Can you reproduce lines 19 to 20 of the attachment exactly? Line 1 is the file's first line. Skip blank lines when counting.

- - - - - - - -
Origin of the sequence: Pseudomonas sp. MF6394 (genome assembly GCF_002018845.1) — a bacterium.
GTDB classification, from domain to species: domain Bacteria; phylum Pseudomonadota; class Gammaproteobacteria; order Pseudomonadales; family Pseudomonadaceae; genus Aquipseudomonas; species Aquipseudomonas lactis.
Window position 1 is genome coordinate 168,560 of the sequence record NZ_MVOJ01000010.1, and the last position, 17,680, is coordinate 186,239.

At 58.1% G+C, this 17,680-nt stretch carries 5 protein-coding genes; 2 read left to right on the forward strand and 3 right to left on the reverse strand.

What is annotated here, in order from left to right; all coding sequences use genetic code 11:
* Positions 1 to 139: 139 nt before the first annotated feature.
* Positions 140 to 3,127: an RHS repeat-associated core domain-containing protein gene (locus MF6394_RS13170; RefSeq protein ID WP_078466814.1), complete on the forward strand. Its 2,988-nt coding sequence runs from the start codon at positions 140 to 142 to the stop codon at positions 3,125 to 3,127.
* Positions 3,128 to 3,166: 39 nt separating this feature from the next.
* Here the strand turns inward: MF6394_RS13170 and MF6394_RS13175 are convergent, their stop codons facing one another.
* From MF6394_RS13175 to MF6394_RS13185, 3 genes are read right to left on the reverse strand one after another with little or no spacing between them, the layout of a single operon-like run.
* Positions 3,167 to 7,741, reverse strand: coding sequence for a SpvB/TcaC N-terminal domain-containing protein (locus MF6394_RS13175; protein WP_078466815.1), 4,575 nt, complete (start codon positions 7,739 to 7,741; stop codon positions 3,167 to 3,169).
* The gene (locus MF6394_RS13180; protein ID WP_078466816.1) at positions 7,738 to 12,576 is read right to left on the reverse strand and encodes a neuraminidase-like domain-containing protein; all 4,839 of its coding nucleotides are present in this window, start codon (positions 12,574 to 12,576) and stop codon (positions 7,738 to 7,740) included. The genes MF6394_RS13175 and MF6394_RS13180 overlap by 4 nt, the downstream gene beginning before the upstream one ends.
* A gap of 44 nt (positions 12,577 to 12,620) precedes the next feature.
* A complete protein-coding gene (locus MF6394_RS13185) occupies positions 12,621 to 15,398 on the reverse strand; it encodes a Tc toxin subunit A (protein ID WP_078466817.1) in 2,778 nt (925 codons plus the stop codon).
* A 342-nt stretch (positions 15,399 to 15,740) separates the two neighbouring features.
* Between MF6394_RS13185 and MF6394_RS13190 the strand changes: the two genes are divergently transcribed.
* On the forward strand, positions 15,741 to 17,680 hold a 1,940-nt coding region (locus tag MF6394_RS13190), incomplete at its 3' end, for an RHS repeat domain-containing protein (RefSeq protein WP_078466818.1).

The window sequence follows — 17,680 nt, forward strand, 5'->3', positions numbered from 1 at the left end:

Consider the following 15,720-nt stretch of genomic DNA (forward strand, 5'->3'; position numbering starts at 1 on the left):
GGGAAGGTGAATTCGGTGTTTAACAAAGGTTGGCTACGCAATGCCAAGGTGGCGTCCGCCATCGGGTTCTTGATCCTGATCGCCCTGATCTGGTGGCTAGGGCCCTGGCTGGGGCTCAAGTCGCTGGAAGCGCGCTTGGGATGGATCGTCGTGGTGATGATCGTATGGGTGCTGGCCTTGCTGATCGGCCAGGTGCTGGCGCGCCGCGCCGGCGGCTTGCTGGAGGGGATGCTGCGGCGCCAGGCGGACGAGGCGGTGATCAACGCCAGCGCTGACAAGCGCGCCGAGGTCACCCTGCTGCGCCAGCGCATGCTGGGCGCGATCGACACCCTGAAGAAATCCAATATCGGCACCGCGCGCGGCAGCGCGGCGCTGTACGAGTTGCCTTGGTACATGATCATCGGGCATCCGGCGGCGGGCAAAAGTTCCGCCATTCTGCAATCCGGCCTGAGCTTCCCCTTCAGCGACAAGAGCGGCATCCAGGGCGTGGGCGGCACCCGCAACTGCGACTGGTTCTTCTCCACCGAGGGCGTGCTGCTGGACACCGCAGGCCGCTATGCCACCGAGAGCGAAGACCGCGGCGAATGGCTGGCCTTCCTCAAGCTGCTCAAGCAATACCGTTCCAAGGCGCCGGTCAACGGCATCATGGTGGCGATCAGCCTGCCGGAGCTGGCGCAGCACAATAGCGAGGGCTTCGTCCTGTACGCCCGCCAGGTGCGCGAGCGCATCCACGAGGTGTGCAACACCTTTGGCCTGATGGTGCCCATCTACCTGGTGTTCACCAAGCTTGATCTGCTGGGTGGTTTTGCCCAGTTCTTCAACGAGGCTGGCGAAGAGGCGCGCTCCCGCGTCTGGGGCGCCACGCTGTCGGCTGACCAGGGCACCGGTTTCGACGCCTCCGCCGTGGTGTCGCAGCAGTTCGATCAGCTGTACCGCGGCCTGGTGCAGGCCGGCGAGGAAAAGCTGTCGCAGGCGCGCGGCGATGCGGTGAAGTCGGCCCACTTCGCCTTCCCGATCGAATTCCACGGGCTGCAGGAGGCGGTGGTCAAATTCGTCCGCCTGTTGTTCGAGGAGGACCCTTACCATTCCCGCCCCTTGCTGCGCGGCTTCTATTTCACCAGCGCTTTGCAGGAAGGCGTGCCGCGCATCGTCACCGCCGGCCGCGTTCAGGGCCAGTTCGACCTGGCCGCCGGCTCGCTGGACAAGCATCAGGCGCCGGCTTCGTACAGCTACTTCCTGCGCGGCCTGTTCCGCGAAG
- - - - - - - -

Consider the following 15,720-nt stretch of genomic DNA (forward strand, 5'->3'; position numbering starts at 1 on the left):
GGGAAGGTGAATTCGGTGTTTAACAAAGGTTGGCTACGCAATGCCAAGGTGGCGTCCGCCATCGGGTTCTTGATCCTGATCGCCCTGATCTGGTGGCTAGGGCCCTGGCTGGGGCTCAAGTCGCTGGAAGCGCGCTTGGGATGGATCGTCGTGGTGATGATCGTATGGGTGCTGGCCTTGCTGATCGGCCAGGTGCTGGCGCGCCGCGCCGGCGGCTTGCTGGAGGGGATGCTGCGGCGCCAGGCGGACGAGGCGGTGATCAACGCCAGCGCTGACAAGCGCGCCGAGGTCACCCTGCTGCGCCAGCGCATGCTGGGCGCGATCGACACCCTGAAGAAATCCAATATCGGCACCGCGCGCGGCAGCGCGGCGCTGTACGAGTTGCCTTGGTACATGATCATCGGGCATCCGGCGGCGGGCAAAAGTTCCGCCATTCTGCAATCCGGCCTGAGCTTCCCCTTCAGCGACAAGAGCGGCATCCAGGGCGTGGGCGGCACCCGCAACTGCGACTGGTTCTTCTCCACCGAGGGCGTGCTGCTGGACACCGCAGGCCGCTATGCCACCGAGAGCGAAGACCGCGGCGAATGGCTGGCCTTCCTCAAGCTGCTCAAGCAATACCGTTCCAAGGCGCCGGTCAACGGCATCATGGTGGCGATCAGCCTGCCGGAGCTGGCGCAGCACAATAGCGAGGGCTTCGTCCTGTACGCCCGCCAGGTGCGCGAGCGCATCCACGAGGTGTGCAACACCTTTGGCCTGATGGTGCCCATCTACCTGGTGTTCACCAAGCTTGATCTGCTGGGTGGTTTTGCCCAGTTCTTCAACGAGGCTGGCGAAGAGGCGCGCTCCCGCGTCTGGGGCGCCACGCTGTCGGCTGACCAGGGCACCGGTTTCGACGCCTCCGCCGTGGTGTCGCAGCAGTTCGATCAGCTGTACCGCGGCCTGGTGCAGGCCGGCGAGGAAAAGCTGTCGCAGGCGCGCGGCGATGCGGTGAAGTCGGCCCACTTCGCCTTCCCGATCGAATTCCACGGGCTGCAGGAGGCGGTGGTCAAATTCGTCCGCCTGTTGTTCGAGGAGGACCCTTACCATTCCCGCCCCTTGCTGCGCGGCTTCTATTTCACCAGCGCTTTGCAGGAAGGCGTGCCGCGCATCGTCACCGCCGGCCGCGTTCAGGGCCAGTTCGACCTGGCCGCCGGCTCGCTGGACAAGCATCAGGCGCCGGCTTCGTACAGCTACTTCCTGCGCGGCCTGTTCCGCGAAG